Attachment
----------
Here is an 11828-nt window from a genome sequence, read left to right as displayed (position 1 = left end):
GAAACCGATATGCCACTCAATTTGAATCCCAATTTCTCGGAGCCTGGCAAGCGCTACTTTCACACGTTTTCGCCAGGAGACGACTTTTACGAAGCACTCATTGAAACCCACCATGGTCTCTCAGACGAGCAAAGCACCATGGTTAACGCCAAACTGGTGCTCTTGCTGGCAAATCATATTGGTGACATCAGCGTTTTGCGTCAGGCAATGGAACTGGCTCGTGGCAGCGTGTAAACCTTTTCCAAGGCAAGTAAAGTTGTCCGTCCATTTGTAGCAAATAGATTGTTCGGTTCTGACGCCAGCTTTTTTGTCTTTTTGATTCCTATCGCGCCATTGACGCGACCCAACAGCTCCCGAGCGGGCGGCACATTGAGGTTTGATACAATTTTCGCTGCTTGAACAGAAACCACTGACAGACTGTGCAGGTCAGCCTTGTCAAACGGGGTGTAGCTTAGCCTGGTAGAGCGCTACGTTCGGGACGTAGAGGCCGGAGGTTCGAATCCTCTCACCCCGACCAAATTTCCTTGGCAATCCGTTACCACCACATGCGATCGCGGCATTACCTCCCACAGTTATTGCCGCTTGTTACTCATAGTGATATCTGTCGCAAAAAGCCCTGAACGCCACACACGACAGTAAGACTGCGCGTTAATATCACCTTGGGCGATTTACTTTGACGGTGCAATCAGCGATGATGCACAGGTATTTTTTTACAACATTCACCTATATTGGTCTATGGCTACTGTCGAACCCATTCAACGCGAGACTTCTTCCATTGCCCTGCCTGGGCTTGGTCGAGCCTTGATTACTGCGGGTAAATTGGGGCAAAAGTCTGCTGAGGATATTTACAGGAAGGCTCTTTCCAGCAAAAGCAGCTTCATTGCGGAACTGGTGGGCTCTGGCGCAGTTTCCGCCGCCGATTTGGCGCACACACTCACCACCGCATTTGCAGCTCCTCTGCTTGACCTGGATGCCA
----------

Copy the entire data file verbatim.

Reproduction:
Here is an 11828-nt window from a genome sequence, read left to right as displayed (position 1 = left end):
GAAACCGATATGCCACTCAATTTGAATCCCAATTTCTCGGAGCCTGGCAAGCGCTACTTTCACACGTTTTCGCCAGGAGACGACTTTTACGAAGCACTCATTGAAACCCACCATGGTCTCTCAGACGAGCAAAGCACCATGGTTAACGCCAAACTGGTGCTCTTGCTGGCAAATCATATTGGTGACATCAGCGTTTTGCGTCAGGCAATGGAACTGGCTCGTGGCAGCGTGTAAACCTTTTCCAAGGCAAGTAAAGTTGTCCGTCCATTTGTAGCAAATAGATTGTTCGGTTCTGACGCCAGCTTTTTTGTCTTTTTGATTCCTATCGCGCCATTGACGCGACCCAACAGCTCCCGAGCGGGCGGCACATTGAGGTTTGATACAATTTTCGCTGCTTGAACAGAAACCACTGACAGACTGTGCAGGTCAGCCTTGTCAAACGGGGTGTAGCTTAGCCTGGTAGAGCGCTACGTTCGGGACGTAGAGGCCGGAGGTTCGAATCCTCTCACCCCGACCAAATTTCCTTGGCAATCCGTTACCACCACATGCGATCGCGGCATTACCTCCCACAGTTATTGCCGCTTGTTACTCATAGTGATATCTGTCGCAAAAAGCCCTGAACGCCACACACGACAGTAAGACTGCGCGTTAATATCACCTTGGGCGATTTACTTTGACGGTGCAATCAGCGATGATGCACAGGTATTTTTTTACAACATTCACCTATATTGGTCTATGGCTACTGTCGAACCCATTCAACGCGAGACTTCTTCCATTGCCCTGCCTGGGCTTGGTCGAGCCTTGATTACTGCGGGTAAATTGGGGCAAAAGTCTGCTGAGGATATTTACAGGAAGGCTCTTTCCAGCAAAAGCAGCTTCATTGCGGAACTGGTGGGCTCTGGCGCAGTTTCCGCCGCCGATTTGGCGCACACACTCACCACCGCATTTGCAGCTCCTCTGCTTGACCTGGATGCCA